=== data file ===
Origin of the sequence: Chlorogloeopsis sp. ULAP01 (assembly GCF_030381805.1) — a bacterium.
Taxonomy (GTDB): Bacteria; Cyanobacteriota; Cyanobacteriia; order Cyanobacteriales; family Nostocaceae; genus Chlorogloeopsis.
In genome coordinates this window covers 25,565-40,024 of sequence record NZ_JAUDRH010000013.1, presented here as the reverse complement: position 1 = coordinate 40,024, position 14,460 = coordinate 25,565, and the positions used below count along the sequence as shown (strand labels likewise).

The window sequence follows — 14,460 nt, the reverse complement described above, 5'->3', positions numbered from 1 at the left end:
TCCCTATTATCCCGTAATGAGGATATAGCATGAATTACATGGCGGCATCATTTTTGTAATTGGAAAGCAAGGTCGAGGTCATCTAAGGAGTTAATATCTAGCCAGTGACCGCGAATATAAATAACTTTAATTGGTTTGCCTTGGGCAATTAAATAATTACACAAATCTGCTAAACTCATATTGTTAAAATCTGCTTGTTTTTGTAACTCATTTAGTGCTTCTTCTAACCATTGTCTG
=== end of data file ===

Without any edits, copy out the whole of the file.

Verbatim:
Origin of the sequence: Chlorogloeopsis sp. ULAP01 (assembly GCF_030381805.1) — a bacterium.
Taxonomy (GTDB): Bacteria; Cyanobacteriota; Cyanobacteriia; order Cyanobacteriales; family Nostocaceae; genus Chlorogloeopsis.
In genome coordinates this window covers 25,565-40,024 of sequence record NZ_JAUDRH010000013.1, presented here as the reverse complement: position 1 = coordinate 40,024, position 14,460 = coordinate 25,565, and the positions used below count along the sequence as shown (strand labels likewise).

The window sequence follows — 14,460 nt, the reverse complement described above, 5'->3', positions numbered from 1 at the left end:
TCCCTATTATCCCGTAATGAGGATATAGCATGAATTACATGGCGGCATCATTTTTGTAATTGGAAAGCAAGGTCGAGGTCATCTAAGGAGTTAATATCTAGCCAGTGACCGCGAATATAAATAACTTTAATTGGTTTGCCTTGGGCAATTAAATAATTACACAAATCTGCTAAACTCATATTGTTAAAATCTGCTTGTTTTTGTAACTCATTTAGTGCTTCTTCTAACCATTGTCTG